Coronavirus: Wright-Patterson leaders weigh recommendations
The jail has talked with its vendor and will provide inmates one free call per day and two free emails so they can better stay in touch with family, friends and loved ones since they cannot see them in person, Streck said.
Placing calls and sending emails usually has a fee. The jail also is working with its vendor try to have its video visitation up and running soon, ahead of schedule, Streck said.
The jail, which is about 200,000 square feet, is tight quarters but it does have areas where inmates can be quarantined if need be, including a special medical cell where air and viruses won’t be able to get out, officials said.
The jail has doubled its disinfectant schedule and is focused on cleaning common areas, and it is allowing inmates to get cleaning materials upon request, Streck said.
All programming for nonvital personnel has been shut down and the jail is following CDC protocols, he said.
The jail has dorms with bunk beds, with the largest holding 62 people, and its pods can hold about 144 people, but inmates can be put in separate cells and locked down if needed, Streck said.
Streck said he understands the lack of in-person visits will be tough on inmates and the people they care about.
“This is something that will be evaluated constantly, and the minute we can open back up we will,” he said.
He said the jail is short-staffed and the facility cannot afford for staff to get sick.
Dayton Municipal Court Clerk Mark Owens said all eviction cases and jury trials will not be heard until April 30.
“Traffic and criminal cases that are deemed necessary will also be continued until after April 30,” Owens said. “Protection orders, violent crims, DUIs and other major cases will continue to be heard.”
Meanwhile, Montgomery County Common Pleas Judge Mary Wiseman told the Dayton Daily News the common pleas court is open and there are no plans to close.
“We have to be very conscious of our constitutional and statutory obligations,” Wiseman said. “We want everyone to know that the justice system is up, it’s running and it’s operational.”
The judge said the court has met with public health agencies and other leaders to discuss how to ensure it’s making the best decisions for the community. Extensive and thorough cleanings after use of facilities and public spaces are being done every day at the courthouse, Wiseman said.
In Greene County, Judge Stephen Wolaver said the situation in that courthouse is fluid, but he believes it is essential that it remains open.
“It’s a matter of public safety,” Wolaver said. “We have people in jail whose cases need to be addressed, they have speedy-trial rights and trials that need to be resolved. We handle matters every day that have great impacts on people’s lives and we need to stay here as long as we can and maintain our services for the people.”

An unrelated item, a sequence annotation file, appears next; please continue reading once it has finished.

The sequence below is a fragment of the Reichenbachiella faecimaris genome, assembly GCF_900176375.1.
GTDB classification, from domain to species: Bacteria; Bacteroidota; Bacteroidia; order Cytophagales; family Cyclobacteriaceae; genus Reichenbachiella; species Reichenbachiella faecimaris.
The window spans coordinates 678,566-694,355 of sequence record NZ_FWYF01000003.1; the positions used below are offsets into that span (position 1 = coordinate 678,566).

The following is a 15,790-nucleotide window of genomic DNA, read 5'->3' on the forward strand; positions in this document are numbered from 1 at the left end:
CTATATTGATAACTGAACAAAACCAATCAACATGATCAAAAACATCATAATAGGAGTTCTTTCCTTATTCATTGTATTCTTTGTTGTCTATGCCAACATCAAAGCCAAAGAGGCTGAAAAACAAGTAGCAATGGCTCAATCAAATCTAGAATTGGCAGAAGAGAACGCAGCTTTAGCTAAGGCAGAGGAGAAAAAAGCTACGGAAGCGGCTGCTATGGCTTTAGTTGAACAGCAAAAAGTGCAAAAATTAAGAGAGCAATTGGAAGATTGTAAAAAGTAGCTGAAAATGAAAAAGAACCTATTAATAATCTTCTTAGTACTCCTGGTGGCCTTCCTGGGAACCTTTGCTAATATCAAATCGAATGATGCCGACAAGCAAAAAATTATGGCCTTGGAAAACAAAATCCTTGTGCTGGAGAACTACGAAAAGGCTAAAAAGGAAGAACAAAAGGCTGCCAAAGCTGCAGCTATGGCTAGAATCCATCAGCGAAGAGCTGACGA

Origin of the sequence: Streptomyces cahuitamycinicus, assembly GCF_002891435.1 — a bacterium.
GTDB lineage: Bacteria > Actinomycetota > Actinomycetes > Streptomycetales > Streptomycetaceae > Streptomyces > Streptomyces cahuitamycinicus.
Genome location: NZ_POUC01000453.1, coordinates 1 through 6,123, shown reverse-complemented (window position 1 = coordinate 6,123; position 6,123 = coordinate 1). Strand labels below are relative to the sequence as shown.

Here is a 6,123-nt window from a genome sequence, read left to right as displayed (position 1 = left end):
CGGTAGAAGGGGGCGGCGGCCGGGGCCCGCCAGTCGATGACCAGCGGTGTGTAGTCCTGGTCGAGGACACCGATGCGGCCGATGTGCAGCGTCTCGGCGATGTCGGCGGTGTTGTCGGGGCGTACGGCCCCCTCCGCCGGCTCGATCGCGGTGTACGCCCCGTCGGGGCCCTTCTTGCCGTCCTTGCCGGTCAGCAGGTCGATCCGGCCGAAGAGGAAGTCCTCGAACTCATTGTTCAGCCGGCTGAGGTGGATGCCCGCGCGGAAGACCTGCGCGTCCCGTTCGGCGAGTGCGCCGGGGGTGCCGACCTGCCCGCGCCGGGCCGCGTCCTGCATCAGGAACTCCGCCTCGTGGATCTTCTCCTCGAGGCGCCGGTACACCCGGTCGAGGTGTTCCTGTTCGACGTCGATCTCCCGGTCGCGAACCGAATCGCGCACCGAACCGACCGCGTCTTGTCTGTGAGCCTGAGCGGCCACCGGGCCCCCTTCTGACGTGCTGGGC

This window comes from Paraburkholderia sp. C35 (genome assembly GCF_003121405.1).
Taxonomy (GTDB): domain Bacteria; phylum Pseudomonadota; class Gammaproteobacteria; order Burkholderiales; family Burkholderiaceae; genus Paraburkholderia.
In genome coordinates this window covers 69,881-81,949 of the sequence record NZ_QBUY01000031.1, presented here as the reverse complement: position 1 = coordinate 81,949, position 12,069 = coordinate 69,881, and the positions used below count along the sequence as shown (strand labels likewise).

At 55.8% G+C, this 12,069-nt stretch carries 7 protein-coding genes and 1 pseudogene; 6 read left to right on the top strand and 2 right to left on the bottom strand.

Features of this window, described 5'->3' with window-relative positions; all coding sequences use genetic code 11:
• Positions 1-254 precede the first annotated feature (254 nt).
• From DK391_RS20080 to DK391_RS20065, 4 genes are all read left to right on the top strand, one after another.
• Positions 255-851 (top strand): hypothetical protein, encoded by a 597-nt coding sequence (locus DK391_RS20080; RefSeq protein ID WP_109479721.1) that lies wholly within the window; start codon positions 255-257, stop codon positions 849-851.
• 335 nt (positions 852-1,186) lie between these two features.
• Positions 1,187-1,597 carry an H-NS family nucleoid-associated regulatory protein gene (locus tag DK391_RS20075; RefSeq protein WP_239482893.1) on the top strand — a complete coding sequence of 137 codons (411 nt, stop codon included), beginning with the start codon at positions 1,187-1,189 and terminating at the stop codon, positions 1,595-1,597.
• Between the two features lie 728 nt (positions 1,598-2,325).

An order issued by Wolaver on Friday says the court will take the public health crisis into consideration when making judgments.
Greene County Major and Jail Administrator Kirk Keller said his jail will follow DeWine’s orders and are also working to only allow essential staff in the building during the pandemic.
Miami County Sheriff Dave Duchak said in a statement that his office is also taking steps to ensure public safety.
“I want to reassure the citizens of this county that essential emergency services will be maintained,” Duchak said.
Meanwhile, prisons across Ohio have also barred visitors.
The Ohio Department of Rehabilitation and Correction suspended inmate visits as it works to try to prevent COVID-19 from spreading among the prison population.
Coronavirus pandemic: 5th case confirmed in Ohio; state among 1st to close schools
The department says it has been working with the Ohio Department of Health to coordinate its response to the rapidly spreading coronavirus.
The department director is communicating each day with prison wardens and regional directions of the Adult Parole Authority.
“There is also frequent communication with staff and incarcerated individuals,” said JoEllen Smith, a department spokesperson.
Volunteer activities and visits have been suspended, and the department is working to expand alternative ways for inmates to communicate with loved ones, she said.
The department is expanding video visitation and phone call opportunities and visits will be re-established as soon as it is safe, Smith said.
People who enter the facilities and offices are subject to health screenings, and the department of corrections is making arrangements for “non-critical” staff to work from home, she said.